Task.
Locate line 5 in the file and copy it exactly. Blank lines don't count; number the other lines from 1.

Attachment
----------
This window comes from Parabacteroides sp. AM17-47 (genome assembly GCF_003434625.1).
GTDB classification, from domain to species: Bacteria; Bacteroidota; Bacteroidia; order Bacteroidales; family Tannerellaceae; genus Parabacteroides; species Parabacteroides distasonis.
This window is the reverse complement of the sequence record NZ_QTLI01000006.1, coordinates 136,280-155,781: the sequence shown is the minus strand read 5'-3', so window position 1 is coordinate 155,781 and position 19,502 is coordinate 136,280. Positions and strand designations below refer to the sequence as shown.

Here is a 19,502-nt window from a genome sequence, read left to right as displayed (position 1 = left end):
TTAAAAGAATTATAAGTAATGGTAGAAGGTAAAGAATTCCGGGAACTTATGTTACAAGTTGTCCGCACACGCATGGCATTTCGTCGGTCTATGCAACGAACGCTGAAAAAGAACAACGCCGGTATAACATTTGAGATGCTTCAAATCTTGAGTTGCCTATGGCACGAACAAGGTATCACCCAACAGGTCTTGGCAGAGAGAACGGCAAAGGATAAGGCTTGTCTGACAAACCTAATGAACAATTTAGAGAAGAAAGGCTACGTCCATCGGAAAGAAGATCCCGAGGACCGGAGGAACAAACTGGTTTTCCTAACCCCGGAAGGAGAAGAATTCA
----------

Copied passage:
TTAAAAGAATTATAAGTAATGGTAGAAGGTAAAGAATTCCGGGAACTTATGTTACAAGTTGTCCGCACACGCATGGCATTTCGTCGGTCTATGCAACGAACGCTGAAAAAGAACAACGCCGGTATAACATTTGAGATGCTTCAAATCTTGAGTTGCCTATGGCACGAACAAGGTATCACCCAACAGGTCTTGGCAGAGAGAACGGCAAAGGATAAGGCTTGTCTGACAAACCTAATGAACAATTTAGAGAAGAAAGGCTACGTCCATCGGAAAGAAGATCCCGAGGACCGGAGGAACAAACTGGTTTTCCTAACCCCGGAAGGAGAAGAATTCA